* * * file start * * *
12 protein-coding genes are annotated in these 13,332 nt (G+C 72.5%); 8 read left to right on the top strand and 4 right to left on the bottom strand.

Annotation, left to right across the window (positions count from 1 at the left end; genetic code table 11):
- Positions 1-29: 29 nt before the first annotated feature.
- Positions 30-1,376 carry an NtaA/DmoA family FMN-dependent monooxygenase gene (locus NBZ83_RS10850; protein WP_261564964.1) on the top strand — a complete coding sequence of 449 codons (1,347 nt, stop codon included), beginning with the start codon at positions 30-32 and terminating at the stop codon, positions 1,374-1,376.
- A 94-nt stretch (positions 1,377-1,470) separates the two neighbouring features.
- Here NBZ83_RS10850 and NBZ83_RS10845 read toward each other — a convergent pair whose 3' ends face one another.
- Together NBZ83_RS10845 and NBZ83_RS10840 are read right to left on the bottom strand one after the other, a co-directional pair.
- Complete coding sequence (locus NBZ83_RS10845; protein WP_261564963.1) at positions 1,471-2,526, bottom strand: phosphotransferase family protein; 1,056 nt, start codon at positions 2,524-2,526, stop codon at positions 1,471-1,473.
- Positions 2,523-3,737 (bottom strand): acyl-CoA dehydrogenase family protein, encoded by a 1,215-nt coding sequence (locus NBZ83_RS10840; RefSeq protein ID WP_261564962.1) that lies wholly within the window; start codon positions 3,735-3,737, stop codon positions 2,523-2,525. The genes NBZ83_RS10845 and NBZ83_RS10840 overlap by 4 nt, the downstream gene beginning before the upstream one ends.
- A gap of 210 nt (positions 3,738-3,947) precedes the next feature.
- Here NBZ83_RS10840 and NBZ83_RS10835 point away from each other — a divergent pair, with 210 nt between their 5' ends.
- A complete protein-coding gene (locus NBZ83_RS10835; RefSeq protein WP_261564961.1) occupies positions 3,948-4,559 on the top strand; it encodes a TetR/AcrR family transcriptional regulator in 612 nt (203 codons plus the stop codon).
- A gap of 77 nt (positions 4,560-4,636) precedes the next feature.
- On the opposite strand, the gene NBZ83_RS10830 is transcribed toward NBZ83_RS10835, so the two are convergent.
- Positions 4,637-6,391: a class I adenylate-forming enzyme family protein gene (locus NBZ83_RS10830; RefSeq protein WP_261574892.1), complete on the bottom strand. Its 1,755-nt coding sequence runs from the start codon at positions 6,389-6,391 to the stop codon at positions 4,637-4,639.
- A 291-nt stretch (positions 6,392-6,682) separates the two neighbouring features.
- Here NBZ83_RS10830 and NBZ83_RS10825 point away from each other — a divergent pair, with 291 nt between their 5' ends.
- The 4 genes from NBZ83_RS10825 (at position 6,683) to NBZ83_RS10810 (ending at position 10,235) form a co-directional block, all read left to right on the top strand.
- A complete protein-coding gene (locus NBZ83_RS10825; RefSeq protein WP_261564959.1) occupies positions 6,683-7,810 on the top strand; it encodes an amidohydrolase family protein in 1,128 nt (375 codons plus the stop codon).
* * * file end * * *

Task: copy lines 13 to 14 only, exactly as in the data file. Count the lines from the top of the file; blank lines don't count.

- A gap of 77 nt (positions 4,560-4,636) precedes the next feature.
- On the opposite strand, the gene NBZ83_RS10830 is transcribed toward NBZ83_RS10835, so the two are convergent.